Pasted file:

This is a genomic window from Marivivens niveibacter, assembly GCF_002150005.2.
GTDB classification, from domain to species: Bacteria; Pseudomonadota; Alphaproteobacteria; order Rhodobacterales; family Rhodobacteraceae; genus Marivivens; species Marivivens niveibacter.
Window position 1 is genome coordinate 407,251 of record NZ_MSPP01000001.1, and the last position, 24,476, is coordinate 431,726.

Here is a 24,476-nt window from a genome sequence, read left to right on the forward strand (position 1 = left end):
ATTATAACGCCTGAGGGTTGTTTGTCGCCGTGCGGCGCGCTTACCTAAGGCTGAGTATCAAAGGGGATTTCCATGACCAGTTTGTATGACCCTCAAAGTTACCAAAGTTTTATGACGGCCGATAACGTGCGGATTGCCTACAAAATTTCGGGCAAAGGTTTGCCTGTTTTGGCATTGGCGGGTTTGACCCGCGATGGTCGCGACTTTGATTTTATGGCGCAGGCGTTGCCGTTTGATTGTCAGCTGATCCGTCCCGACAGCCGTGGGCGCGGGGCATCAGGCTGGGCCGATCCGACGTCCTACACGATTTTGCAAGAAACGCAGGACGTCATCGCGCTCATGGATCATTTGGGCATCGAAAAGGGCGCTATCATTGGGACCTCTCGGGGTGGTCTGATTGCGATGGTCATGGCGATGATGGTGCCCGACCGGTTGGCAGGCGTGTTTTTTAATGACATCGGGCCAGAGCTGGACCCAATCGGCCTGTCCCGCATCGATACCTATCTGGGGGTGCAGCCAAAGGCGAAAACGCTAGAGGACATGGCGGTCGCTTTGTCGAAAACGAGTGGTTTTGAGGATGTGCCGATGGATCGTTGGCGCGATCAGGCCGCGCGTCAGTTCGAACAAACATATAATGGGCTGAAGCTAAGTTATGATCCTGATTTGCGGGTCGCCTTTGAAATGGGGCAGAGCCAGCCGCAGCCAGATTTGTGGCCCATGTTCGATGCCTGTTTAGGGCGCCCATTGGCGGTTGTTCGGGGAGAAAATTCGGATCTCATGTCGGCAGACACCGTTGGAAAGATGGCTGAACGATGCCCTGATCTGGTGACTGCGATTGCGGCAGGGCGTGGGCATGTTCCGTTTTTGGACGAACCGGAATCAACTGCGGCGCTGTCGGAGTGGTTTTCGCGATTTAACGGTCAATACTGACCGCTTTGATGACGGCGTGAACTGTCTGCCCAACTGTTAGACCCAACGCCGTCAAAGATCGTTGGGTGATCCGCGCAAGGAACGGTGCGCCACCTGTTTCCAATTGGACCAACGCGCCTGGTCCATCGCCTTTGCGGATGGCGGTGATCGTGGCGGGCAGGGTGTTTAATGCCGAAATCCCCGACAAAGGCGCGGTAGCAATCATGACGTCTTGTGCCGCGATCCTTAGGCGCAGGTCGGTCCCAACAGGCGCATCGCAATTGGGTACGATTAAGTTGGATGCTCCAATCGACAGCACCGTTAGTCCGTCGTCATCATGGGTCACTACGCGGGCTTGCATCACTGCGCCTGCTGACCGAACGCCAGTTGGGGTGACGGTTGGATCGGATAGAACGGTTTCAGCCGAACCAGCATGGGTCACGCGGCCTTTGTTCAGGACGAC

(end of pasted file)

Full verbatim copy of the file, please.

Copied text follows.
This is a genomic window from Marivivens niveibacter, assembly GCF_002150005.2.
GTDB classification, from domain to species: Bacteria; Pseudomonadota; Alphaproteobacteria; order Rhodobacterales; family Rhodobacteraceae; genus Marivivens; species Marivivens niveibacter.
Window position 1 is genome coordinate 407,251 of record NZ_MSPP01000001.1, and the last position, 24,476, is coordinate 431,726.

Here is a 24,476-nt window from a genome sequence, read left to right on the forward strand (position 1 = left end):
ATTATAACGCCTGAGGGTTGTTTGTCGCCGTGCGGCGCGCTTACCTAAGGCTGAGTATCAAAGGGGATTTCCATGACCAGTTTGTATGACCCTCAAAGTTACCAAAGTTTTATGACGGCCGATAACGTGCGGATTGCCTACAAAATTTCGGGCAAAGGTTTGCCTGTTTTGGCATTGGCGGGTTTGACCCGCGATGGTCGCGACTTTGATTTTATGGCGCAGGCGTTGCCGTTTGATTGTCAGCTGATCCGTCCCGACAGCCGTGGGCGCGGGGCATCAGGCTGGGCCGATCCGACGTCCTACACGATTTTGCAAGAAACGCAGGACGTCATCGCGCTCATGGATCATTTGGGCATCGAAAAGGGCGCTATCATTGGGACCTCTCGGGGTGGTCTGATTGCGATGGTCATGGCGATGATGGTGCCCGACCGGTTGGCAGGCGTGTTTTTTAATGACATCGGGCCAGAGCTGGACCCAATCGGCCTGTCCCGCATCGATACCTATCTGGGGGTGCAGCCAAAGGCGAAAACGCTAGAGGACATGGCGGTCGCTTTGTCGAAAACGAGTGGTTTTGAGGATGTGCCGATGGATCGTTGGCGCGATCAGGCCGCGCGTCAGTTCGAACAAACATATAATGGGCTGAAGCTAAGTTATGATCCTGATTTGCGGGTCGCCTTTGAAATGGGGCAGAGCCAGCCGCAGCCAGATTTGTGGCCCATGTTCGATGCCTGTTTAGGGCGCCCATTGGCGGTTGTTCGGGGAGAAAATTCGGATCTCATGTCGGCAGACACCGTTGGAAAGATGGCTGAACGATGCCCTGATCTGGTGACTGCGATTGCGGCAGGGCGTGGGCATGTTCCGTTTTTGGACGAACCGGAATCAACTGCGGCGCTGTCGGAGTGGTTTTCGCGATTTAACGGTCAATACTGACCGCTTTGATGACGGCGTGAACTGTCTGCCCAACTGTTAGACCCAACGCCGTCAAAGATCGTTGGGTGATCCGCGCAAGGAACGGTGCGCCACCTGTTTCCAATTGGACCAACGCGCCTGGTCCATCGCCTTTGCGGATGGCGGTGATCGTGGCGGGCAGGGTGTTTAATGCCGAAATCCCCGACAAAGGCGCGGTAGCAATCATGACGTCTTGTGCCGCGATCCTTAGGCGCAGGTCGGTCCCAACAGGCGCATCGCAATTGGGTACGATTAAGTTGGATGCTCCAATCGACAGCACCGTTAGTCCGTCGTCATCATGGGTCACTACGCGGGCTTGCATCACTGCGCCTGCTGACCGAACGCCAGTTGGGGTGACGGTTGGATCGGATAGAACGGTTTCAGCCGAACCAGCATGGGTCACGCGGCCTTTGTTCAGGACGAC